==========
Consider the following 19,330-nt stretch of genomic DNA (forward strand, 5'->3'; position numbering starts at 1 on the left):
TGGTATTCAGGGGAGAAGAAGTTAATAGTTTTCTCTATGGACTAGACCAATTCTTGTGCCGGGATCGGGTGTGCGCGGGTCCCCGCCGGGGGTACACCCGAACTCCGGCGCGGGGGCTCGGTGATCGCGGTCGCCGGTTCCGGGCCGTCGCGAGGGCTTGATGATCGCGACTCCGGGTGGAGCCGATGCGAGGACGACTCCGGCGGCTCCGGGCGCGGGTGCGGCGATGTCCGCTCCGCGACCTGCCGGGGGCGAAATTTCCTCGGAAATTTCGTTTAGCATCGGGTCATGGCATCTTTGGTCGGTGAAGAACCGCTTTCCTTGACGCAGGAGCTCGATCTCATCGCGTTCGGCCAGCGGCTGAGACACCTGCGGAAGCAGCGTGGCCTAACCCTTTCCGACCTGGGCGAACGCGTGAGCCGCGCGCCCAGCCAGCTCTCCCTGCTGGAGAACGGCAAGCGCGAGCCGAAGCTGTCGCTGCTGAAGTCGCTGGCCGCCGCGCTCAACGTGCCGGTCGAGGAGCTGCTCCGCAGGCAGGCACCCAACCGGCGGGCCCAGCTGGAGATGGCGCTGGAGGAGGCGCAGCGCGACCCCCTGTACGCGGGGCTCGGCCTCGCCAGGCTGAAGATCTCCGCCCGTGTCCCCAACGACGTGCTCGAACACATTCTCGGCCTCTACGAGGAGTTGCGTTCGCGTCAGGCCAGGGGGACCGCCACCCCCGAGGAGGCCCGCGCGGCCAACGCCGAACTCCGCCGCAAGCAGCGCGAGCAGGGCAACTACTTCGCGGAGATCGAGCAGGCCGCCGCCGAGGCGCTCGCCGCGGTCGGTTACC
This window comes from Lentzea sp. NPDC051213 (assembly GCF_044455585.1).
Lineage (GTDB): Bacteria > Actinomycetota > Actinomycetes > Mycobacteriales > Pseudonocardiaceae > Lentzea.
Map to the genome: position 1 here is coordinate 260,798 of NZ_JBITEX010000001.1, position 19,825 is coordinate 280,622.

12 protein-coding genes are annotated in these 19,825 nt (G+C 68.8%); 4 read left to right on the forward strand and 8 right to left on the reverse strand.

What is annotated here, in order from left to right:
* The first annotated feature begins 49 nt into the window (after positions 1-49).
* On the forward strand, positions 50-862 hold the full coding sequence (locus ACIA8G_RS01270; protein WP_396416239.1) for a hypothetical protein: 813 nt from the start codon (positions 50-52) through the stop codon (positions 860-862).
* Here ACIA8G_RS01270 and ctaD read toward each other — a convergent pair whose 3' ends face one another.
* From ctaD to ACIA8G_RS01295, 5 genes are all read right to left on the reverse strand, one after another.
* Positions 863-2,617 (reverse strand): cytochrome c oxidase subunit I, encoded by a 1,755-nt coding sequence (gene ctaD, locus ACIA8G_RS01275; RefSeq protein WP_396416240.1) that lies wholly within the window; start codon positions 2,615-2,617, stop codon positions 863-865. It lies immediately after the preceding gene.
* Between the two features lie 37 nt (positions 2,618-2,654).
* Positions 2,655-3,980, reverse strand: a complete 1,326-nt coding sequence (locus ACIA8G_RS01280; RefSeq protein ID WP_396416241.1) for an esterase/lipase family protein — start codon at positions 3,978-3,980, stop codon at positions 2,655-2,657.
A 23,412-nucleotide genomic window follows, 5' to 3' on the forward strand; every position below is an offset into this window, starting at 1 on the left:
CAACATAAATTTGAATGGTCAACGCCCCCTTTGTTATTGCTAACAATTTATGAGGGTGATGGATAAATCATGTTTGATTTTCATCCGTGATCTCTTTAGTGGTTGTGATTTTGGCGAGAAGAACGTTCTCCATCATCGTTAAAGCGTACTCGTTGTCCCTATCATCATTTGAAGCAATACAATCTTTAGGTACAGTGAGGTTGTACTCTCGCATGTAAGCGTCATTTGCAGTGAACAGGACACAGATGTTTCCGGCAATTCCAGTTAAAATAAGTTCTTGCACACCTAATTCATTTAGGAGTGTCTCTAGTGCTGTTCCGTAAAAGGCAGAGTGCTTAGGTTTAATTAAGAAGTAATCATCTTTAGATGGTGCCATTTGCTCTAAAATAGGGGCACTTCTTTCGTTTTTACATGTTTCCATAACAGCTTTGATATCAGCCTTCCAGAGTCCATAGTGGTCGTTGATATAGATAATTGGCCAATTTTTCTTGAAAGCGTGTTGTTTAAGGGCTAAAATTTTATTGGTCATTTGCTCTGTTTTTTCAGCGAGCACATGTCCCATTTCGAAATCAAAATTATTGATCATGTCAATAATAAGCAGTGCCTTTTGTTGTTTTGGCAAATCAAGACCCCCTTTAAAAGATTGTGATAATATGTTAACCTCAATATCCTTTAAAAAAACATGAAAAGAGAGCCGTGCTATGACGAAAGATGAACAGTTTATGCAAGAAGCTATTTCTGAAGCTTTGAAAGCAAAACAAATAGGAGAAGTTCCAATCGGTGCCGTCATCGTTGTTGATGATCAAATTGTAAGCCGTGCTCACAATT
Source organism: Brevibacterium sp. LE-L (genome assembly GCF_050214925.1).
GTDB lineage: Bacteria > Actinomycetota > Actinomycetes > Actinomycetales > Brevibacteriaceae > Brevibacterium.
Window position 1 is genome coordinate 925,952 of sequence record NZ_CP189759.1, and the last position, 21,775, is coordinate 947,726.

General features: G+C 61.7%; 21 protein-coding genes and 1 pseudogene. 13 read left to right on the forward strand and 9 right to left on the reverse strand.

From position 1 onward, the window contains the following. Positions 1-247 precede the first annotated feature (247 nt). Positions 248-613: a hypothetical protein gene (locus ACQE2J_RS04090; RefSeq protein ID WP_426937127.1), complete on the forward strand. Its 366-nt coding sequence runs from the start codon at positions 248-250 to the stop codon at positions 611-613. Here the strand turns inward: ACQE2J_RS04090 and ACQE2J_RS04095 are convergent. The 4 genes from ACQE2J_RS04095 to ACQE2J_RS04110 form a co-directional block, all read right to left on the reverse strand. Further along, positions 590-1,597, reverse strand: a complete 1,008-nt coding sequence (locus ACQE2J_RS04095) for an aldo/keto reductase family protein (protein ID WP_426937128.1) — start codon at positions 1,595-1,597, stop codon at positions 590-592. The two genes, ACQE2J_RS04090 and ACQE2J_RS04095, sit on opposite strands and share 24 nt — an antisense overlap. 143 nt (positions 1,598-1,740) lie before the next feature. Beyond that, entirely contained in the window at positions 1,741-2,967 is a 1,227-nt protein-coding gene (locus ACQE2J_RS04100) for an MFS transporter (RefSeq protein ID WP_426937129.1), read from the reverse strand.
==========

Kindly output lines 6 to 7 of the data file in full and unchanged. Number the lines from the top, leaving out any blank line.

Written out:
12 protein-coding genes are annotated in these 19,825 nt (G+C 68.8%); 4 read left to right on the forward strand and 8 right to left on the reverse strand.

What is annotated here, in order from left to right: